I make this point to discourage cutting too many corners when stakes are high – for example, in a human factors validation study. There are many variables at play when a validation study is planned, and sadly (but understandably in some cases) robust research design is not always deemed the most important. When, in the name of budgets and timelines, we sacrifice adequate representation of distinct user groups, a logistical plan that minimizes selection bias, or sufficient investment in realistic use scenarios – we introduce bias and detract from the validity of any conclusions we draw. Those who understand where the “minimum of 15 representative users from each distinct user group” requirement comes from know that from a statistical reliability perspective that really is the bare minimum to be confident you have provided ample opportunity for major use-related issues to present themselves for each use case, assuming robust research design. If, on top of going with the bare minimum from a sample size perspective for validation, you also “economize” your research design in one or more of the above ways, you are increasing the chances that your conclusions will be based on invalid data.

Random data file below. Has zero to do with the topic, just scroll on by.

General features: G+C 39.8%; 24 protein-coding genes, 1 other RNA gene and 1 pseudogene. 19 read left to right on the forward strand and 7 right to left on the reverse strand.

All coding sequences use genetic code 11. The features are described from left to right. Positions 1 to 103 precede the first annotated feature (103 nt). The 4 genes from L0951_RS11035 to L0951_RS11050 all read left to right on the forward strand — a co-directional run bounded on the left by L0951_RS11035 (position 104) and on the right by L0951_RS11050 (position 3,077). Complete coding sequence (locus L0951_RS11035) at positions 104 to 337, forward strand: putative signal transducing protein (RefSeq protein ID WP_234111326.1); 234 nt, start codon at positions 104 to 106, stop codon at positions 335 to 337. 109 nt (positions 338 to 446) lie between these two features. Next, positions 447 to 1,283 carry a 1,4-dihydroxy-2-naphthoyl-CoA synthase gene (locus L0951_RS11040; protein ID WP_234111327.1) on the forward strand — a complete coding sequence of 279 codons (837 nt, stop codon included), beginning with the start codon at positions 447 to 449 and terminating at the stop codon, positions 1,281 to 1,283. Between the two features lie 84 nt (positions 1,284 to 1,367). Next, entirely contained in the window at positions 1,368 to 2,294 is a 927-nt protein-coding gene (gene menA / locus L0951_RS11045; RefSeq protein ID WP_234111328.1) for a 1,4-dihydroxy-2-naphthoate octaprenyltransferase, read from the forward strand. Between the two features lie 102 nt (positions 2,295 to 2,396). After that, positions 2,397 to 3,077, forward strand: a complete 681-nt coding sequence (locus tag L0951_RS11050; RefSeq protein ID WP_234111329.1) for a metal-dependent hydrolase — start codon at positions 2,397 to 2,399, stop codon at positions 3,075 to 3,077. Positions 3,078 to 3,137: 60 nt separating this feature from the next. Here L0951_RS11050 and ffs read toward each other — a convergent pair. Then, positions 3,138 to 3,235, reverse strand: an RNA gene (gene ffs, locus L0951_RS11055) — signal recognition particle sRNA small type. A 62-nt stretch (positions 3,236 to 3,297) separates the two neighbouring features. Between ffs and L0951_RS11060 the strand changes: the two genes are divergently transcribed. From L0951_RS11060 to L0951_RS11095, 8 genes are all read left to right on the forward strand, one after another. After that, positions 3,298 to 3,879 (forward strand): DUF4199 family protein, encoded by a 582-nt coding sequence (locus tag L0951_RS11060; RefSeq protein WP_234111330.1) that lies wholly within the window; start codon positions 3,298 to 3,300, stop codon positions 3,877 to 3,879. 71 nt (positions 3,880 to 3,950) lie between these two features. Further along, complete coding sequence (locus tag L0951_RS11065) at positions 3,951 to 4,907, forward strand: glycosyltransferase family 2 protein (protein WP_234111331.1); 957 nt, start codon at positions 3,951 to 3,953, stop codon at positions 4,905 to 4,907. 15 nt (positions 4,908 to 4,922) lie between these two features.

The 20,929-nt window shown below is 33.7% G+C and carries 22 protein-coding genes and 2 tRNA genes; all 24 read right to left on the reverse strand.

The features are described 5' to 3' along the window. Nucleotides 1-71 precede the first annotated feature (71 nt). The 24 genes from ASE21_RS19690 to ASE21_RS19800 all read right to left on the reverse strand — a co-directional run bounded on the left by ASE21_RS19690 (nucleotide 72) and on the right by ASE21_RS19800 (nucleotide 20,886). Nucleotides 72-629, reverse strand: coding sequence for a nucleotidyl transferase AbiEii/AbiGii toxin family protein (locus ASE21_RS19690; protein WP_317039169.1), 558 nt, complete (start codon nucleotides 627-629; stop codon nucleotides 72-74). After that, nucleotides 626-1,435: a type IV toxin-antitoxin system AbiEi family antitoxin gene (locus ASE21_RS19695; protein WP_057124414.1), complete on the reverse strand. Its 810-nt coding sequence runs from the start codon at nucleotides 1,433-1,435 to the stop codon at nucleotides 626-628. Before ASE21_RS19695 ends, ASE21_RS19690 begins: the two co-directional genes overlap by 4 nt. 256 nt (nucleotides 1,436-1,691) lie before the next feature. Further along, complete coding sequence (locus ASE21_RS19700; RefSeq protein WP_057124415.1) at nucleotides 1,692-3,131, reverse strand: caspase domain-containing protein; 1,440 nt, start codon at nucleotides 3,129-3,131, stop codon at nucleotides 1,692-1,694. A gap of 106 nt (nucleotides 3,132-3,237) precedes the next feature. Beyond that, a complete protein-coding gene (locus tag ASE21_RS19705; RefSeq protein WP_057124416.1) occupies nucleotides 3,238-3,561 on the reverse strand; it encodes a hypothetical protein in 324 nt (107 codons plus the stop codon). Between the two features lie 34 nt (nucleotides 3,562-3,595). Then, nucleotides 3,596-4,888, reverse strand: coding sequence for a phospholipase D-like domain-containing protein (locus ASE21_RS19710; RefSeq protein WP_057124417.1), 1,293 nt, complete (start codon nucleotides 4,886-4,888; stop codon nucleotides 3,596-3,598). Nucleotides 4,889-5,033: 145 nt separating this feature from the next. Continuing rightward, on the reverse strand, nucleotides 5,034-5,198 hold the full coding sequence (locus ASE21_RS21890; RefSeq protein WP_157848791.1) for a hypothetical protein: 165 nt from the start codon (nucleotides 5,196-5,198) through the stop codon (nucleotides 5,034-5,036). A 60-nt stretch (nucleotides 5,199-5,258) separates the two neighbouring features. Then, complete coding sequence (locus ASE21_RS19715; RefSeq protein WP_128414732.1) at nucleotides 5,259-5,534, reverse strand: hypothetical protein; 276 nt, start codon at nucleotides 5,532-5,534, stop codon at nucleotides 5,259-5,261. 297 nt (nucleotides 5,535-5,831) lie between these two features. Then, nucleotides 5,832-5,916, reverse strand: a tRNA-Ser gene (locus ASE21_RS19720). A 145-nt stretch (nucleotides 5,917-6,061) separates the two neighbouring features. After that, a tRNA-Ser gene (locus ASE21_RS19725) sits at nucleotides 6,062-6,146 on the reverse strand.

Bottom line – be as intentional about the logistical planning for your research as you are about the development of research materials and planned analyses because these logistics can have just as much impact on the validity of your conclusions!